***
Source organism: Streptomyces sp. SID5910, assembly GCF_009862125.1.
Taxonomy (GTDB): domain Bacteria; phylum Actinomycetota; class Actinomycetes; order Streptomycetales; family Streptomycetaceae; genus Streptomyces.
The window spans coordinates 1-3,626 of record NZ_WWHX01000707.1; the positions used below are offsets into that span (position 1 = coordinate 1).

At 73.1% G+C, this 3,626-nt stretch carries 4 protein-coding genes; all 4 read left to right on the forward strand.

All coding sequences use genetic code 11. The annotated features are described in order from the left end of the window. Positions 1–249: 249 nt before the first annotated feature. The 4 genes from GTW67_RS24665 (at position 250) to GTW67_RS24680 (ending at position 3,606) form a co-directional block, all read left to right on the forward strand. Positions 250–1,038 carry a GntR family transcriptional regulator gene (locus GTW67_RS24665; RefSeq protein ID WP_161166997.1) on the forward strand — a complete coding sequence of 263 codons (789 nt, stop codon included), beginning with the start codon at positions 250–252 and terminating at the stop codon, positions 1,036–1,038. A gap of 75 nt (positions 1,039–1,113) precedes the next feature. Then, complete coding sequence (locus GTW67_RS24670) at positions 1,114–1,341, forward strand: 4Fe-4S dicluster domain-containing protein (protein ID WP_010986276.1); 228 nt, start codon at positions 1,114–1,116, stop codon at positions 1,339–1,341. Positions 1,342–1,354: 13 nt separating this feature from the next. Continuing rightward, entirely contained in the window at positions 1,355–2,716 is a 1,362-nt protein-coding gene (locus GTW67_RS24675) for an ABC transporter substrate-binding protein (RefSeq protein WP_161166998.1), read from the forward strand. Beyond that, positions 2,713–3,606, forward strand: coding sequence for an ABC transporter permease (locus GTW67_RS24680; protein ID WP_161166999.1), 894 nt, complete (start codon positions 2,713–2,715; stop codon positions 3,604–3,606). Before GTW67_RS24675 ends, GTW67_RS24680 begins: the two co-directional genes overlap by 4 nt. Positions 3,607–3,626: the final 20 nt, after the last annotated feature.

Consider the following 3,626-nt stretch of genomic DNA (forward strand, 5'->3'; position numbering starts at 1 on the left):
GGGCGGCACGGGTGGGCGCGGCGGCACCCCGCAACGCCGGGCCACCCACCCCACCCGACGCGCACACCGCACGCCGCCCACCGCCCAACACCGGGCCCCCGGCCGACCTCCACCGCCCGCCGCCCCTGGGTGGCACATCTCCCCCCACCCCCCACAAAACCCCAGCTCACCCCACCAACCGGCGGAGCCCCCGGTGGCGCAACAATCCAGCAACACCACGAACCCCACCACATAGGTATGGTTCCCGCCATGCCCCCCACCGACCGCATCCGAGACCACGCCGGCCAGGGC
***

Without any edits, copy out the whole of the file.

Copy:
Source organism: Streptomyces sp. SID5910, assembly GCF_009862125.1.
Taxonomy (GTDB): domain Bacteria; phylum Actinomycetota; class Actinomycetes; order Streptomycetales; family Streptomycetaceae; genus Streptomyces.
The window spans coordinates 1-3,626 of record NZ_WWHX01000707.1; the positions used below are offsets into that span (position 1 = coordinate 1).

At 73.1% G+C, this 3,626-nt stretch carries 4 protein-coding genes; all 4 read left to right on the forward strand.

All coding sequences use genetic code 11. The annotated features are described in order from the left end of the window. Positions 1–249: 249 nt before the first annotated feature. The 4 genes from GTW67_RS24665 (at position 250) to GTW67_RS24680 (ending at position 3,606) form a co-directional block, all read left to right on the forward strand. Positions 250–1,038 carry a GntR family transcriptional regulator gene (locus GTW67_RS24665; RefSeq protein ID WP_161166997.1) on the forward strand — a complete coding sequence of 263 codons (789 nt, stop codon included), beginning with the start codon at positions 250–252 and terminating at the stop codon, positions 1,036–1,038. A gap of 75 nt (positions 1,039–1,113) precedes the next feature. Then, complete coding sequence (locus GTW67_RS24670) at positions 1,114–1,341, forward strand: 4Fe-4S dicluster domain-containing protein (protein ID WP_010986276.1); 228 nt, start codon at positions 1,114–1,116, stop codon at positions 1,339–1,341. Positions 1,342–1,354: 13 nt separating this feature from the next. Continuing rightward, entirely contained in the window at positions 1,355–2,716 is a 1,362-nt protein-coding gene (locus GTW67_RS24675) for an ABC transporter substrate-binding protein (RefSeq protein WP_161166998.1), read from the forward strand. Beyond that, positions 2,713–3,606, forward strand: coding sequence for an ABC transporter permease (locus GTW67_RS24680; protein ID WP_161166999.1), 894 nt, complete (start codon positions 2,713–2,715; stop codon positions 3,604–3,606). Before GTW67_RS24675 ends, GTW67_RS24680 begins: the two co-directional genes overlap by 4 nt. Positions 3,607–3,626: the final 20 nt, after the last annotated feature.

Consider the following 3,626-nt stretch of genomic DNA (forward strand, 5'->3'; position numbering starts at 1 on the left):
GGGCGGCACGGGTGGGCGCGGCGGCACCCCGCAACGCCGGGCCACCCACCCCACCCGACGCGCACACCGCACGCCGCCCACCGCCCAACACCGGGCCCCCGGCCGACCTCCACCGCCCGCCGCCCCTGGGTGGCACATCTCCCCCCACCCCCCACAAAACCCCAGCTCACCCCACCAACCGGCGGAGCCCCCGGTGGCGCAACAATCCAGCAACACCACGAACCCCACCACATAGGTATGGTTCCCGCCATGCCCCCCACCGACCGCATCCGAGACCACGCCGGCCAGGGC